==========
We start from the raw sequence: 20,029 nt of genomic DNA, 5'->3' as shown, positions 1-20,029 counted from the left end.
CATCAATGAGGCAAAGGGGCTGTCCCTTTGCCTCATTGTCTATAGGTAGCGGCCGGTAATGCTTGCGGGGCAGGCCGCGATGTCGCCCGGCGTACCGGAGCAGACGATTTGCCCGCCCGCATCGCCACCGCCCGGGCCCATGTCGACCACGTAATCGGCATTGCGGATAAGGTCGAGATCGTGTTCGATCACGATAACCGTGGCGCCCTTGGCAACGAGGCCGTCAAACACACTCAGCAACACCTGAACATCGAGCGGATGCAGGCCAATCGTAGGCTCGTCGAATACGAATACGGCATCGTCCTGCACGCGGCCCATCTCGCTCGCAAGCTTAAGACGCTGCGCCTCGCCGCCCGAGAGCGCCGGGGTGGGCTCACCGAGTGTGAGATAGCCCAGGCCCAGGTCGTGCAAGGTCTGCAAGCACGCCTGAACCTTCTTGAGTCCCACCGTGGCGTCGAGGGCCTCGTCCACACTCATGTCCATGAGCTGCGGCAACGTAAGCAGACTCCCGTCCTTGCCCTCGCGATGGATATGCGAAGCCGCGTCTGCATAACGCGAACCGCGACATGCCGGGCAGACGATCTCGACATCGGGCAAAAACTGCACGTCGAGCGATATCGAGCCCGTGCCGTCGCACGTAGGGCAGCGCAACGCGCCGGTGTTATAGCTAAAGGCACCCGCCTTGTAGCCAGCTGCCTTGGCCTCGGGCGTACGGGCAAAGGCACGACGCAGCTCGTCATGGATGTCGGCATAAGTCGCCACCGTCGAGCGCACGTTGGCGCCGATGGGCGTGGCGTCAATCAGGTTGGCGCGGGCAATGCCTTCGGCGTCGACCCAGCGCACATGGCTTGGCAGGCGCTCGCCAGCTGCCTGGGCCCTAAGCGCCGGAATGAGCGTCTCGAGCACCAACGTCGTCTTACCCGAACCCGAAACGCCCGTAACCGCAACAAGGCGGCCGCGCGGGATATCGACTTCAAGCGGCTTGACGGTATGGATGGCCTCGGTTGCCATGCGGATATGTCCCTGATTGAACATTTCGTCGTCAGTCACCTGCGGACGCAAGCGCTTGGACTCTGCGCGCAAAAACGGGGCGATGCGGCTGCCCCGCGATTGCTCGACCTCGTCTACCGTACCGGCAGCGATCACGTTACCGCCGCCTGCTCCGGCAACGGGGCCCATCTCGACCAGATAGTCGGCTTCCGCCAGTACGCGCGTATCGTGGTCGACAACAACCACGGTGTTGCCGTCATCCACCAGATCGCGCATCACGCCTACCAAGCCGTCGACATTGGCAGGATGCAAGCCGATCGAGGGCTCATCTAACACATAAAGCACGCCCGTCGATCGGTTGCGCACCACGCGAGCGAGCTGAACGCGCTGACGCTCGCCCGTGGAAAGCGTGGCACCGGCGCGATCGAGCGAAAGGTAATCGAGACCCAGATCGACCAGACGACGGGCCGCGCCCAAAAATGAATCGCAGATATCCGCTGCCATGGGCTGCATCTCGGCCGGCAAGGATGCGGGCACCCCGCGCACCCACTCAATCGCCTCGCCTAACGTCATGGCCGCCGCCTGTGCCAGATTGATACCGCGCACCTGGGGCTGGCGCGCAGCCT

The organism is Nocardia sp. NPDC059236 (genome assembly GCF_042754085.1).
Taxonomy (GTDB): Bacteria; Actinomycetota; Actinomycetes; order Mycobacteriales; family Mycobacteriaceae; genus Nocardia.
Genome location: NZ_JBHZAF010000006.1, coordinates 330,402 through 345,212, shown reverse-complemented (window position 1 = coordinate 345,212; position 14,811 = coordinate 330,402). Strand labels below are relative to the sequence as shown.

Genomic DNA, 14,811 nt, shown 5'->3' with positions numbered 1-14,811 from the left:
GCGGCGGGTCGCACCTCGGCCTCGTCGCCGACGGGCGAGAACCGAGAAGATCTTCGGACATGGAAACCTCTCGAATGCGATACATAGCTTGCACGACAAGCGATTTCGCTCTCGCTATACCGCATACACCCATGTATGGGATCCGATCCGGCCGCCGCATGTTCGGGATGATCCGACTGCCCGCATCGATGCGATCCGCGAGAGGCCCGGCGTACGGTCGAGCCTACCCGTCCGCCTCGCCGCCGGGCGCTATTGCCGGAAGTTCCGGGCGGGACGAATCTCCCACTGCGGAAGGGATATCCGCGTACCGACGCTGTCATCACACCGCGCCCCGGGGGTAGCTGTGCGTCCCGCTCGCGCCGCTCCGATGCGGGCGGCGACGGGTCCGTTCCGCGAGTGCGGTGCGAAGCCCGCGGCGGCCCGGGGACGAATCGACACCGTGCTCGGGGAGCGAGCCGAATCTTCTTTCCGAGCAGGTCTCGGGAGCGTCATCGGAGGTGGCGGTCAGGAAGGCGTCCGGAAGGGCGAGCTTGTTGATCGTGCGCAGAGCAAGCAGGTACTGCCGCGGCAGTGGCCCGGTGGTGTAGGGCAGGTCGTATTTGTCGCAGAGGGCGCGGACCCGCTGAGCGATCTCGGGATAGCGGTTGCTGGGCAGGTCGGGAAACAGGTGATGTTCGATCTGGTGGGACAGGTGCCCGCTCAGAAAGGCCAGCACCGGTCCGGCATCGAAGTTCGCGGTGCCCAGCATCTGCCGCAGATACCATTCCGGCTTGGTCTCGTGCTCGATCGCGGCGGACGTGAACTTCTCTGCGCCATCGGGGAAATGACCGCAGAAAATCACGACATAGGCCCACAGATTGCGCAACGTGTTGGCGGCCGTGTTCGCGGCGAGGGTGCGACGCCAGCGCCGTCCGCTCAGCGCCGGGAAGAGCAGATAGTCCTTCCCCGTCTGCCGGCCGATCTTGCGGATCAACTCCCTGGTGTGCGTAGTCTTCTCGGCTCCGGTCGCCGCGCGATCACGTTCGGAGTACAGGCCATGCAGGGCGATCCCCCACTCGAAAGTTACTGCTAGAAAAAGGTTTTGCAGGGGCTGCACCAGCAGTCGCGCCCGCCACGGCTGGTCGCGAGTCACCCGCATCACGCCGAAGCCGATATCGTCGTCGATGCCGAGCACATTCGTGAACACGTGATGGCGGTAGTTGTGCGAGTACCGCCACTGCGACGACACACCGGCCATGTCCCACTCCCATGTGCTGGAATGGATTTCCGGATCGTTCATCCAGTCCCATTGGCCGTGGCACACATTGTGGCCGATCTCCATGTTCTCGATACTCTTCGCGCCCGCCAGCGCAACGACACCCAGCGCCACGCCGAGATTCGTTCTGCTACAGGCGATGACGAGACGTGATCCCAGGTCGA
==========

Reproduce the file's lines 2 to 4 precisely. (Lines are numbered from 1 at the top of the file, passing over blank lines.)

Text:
CATCAATGAGGCAAAGGGGCTGTCCCTTTGCCTCATTGTCTATAGGTAGCGGCCGGTAATGCTTGCGGGGCAGGCCGCGATGTCGCCCGGCGTACCGGAGCAGACGATTTGCCCGCCCGCATCGCCACCGCCCGGGCCCATGTCGACCACGTAATCGGCATTGCGGATAAGGTCGAGATCGTGTTCGATCACGATAACCGTGGCGCCCTTGGCAACGAGGCCGTCAAACACACTCAGCAACACCTGAACATCGAGCGGATGCAGGCCAATCGTAGGCTCGTCGAATACGAATACGGCATCGTCCTGCACGCGGCCCATCTCGCTCGCAAGCTTAAGACGCTGCGCCTCGCCGCCCGAGAGCGCCGGGGTGGGCTCACCGAGTGTGAGATAGCCCAGGCCCAGGTCGTGCAAGGTCTGCAAGCACGCCTGAACCTTCTTGAGTCCCACCGTGGCGTCGAGGGCCTCGTCCACACTCATGTCCATGAGCTGCGGCAACGTAAGCAGACTCCCGTCCTTGCCCTCGCGATGGATATGCGAAGCCGCGTCTGCATAACGCGAACCGCGACATGCCGGGCAGACGATCTCGACATCGGGCAAAAACTGCACGTCGAGCGATATCGAGCCCGTGCCGTCGCACGTAGGGCAGCGCAACGCGCCGGTGTTATAGCTAAAGGCACCCGCCTTGTAGCCAGCTGCCTTGGCCTCGGGCGTACGGGCAAAGGCACGACGCAGCTCGTCATGGATGTCGGCATAAGTCGCCACCGTCGAGCGCACGTTGGCGCCGATGGGCGTGGCGTCAATCAGGTTGGCGCGGGCAATGCCTTCGGCGTCGACCCAGCGCACATGGCTTGGCAGGCGCTCGCCAGCTGCCTGGGCCCTAAGCGCCGGAATGAGCGTCTCGAGCACCAACGTCGTCTTACCCGAACCCGAAACGCCCGTAACCGCAACAAGGCGGCCGCGCGGGATATCGACTTCAAGCGGCTTGACGGTATGGATGGCCTCGGTTGCCATGCGGATATGTCCCTGATTGAACATTTCGTCGTCAGTCACCTGCGGACGCAAGCGCTTGGACTCTGCGCGCAAAAACGGGGCGATGCGGCTGCCCCGCGATTGCTCGACCTCGTCTACCGTACCGGCAGCGATCACGTTACCGCCGCCTGCTCCGGCAACGGGGCCCATCTCGACCAGATAGTCGGCTTCCGCCAGTACGCGCGTATCGTGGTCGACAACAACCACGGTGTTGCCGTCATCCACCAGATCGCGCATCACGCCTACCAAGCCGTCGACATTGGCAGGATGCAAGCCGATCGAGGGCTCATCTAACACATAAAGCACGCCCGTCGATCGGTTGCGCACCACGCGAGCGAGCTGAACGCGCTGACGCTCGCCCGTGGAAAGCGTGGCACCGGCGCGATCGAGCGAAAGGTAATCGAGACCCAGATCGACCAGACGACGGGCCGCGCCCAAAAATGAATCGCAGATATCCGCTGCCATGGGCTGCATCTCGGCCGGCAAGGATGCGGGCACCCCGCGCACCCACTCAATCGCCTCGCCTAACGTCATGGCCGCCGCCTGTGCCAGATTGATACCGCGCACCTGGGGCTGGCGCGCAGCCT

The organism is Nocardia sp. NPDC059236 (genome assembly GCF_042754085.1).
Taxonomy (GTDB): Bacteria; Actinomycetota; Actinomycetes; order Mycobacteriales; family Mycobacteriaceae; genus Nocardia.